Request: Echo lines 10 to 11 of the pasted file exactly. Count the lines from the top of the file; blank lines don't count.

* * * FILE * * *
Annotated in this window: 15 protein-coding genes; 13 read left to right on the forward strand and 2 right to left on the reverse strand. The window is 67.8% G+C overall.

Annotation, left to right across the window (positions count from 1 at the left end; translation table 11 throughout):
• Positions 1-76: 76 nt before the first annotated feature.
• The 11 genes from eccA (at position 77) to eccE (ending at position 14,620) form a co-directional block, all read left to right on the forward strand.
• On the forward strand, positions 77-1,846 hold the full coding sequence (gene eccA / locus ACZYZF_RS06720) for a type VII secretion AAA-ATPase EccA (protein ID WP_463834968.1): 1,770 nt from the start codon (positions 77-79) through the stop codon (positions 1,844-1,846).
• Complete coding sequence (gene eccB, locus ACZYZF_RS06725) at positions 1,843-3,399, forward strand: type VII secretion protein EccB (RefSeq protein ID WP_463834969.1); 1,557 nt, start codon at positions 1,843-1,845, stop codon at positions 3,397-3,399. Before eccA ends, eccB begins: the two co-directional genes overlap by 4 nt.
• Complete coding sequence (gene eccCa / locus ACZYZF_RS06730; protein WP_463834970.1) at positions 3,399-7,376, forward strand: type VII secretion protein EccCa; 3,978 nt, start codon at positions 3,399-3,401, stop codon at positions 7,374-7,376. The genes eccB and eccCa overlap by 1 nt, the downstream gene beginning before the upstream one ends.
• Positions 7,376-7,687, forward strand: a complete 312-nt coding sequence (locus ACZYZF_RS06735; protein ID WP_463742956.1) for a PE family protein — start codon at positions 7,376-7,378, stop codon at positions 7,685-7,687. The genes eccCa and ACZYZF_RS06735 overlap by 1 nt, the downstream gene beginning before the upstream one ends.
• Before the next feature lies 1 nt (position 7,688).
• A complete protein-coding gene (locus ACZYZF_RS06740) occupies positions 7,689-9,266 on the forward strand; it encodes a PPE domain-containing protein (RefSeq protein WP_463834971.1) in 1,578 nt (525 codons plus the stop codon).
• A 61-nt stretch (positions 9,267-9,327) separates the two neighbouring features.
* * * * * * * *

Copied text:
• A complete protein-coding gene (locus ACZYZF_RS06740) occupies positions 7,689-9,266 on the forward strand; it encodes a PPE domain-containing protein (RefSeq protein WP_463834971.1) in 1,578 nt (525 codons plus the stop codon).
• A 61-nt stretch (positions 9,267-9,327) separates the two neighbouring features.